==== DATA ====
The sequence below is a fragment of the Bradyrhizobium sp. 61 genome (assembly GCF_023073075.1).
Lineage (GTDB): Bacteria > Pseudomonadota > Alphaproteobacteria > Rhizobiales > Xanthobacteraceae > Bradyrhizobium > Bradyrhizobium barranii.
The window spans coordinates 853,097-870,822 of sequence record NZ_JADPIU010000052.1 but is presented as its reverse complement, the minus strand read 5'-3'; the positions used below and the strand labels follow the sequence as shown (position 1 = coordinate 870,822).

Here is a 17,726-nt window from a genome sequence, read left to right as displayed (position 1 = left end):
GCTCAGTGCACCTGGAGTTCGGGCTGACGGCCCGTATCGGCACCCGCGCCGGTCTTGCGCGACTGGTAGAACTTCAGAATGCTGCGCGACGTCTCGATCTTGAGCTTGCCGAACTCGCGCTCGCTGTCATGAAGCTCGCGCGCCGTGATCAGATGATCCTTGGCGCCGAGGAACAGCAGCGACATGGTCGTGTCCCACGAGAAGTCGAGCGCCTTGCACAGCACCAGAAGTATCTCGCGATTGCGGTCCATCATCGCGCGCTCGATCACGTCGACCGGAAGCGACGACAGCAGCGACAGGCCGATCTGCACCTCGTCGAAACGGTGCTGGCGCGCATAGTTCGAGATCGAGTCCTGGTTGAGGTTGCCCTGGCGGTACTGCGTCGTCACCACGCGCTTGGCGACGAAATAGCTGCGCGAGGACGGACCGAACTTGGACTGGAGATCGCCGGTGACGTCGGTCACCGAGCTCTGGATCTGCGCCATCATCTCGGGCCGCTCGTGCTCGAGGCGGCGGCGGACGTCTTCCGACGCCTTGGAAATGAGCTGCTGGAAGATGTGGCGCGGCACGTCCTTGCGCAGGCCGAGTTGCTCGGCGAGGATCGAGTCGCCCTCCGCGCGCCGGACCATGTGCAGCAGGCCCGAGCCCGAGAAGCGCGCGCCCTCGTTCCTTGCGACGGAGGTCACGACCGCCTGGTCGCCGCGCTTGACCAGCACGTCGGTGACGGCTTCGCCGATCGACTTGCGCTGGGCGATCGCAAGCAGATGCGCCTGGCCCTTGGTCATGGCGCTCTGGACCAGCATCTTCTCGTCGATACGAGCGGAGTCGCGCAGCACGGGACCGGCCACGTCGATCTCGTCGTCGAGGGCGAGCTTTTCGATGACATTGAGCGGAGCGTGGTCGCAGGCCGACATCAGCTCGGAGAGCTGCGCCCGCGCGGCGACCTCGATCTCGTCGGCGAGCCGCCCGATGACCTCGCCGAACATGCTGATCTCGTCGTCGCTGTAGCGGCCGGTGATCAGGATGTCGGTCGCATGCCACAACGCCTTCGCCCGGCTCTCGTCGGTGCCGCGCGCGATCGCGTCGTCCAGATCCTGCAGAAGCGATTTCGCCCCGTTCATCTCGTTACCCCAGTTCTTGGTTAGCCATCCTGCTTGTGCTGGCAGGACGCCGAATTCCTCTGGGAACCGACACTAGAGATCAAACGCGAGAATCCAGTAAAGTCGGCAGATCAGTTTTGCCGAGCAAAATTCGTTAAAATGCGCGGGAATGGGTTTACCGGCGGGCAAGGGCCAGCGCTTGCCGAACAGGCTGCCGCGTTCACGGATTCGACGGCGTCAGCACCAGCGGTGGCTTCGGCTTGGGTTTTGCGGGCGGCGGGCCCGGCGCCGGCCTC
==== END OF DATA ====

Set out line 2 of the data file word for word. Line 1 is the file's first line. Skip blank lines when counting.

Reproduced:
Lineage (GTDB): Bacteria > Pseudomonadota > Alphaproteobacteria > Rhizobiales > Xanthobacteraceae > Bradyrhizobium > Bradyrhizobium barranii.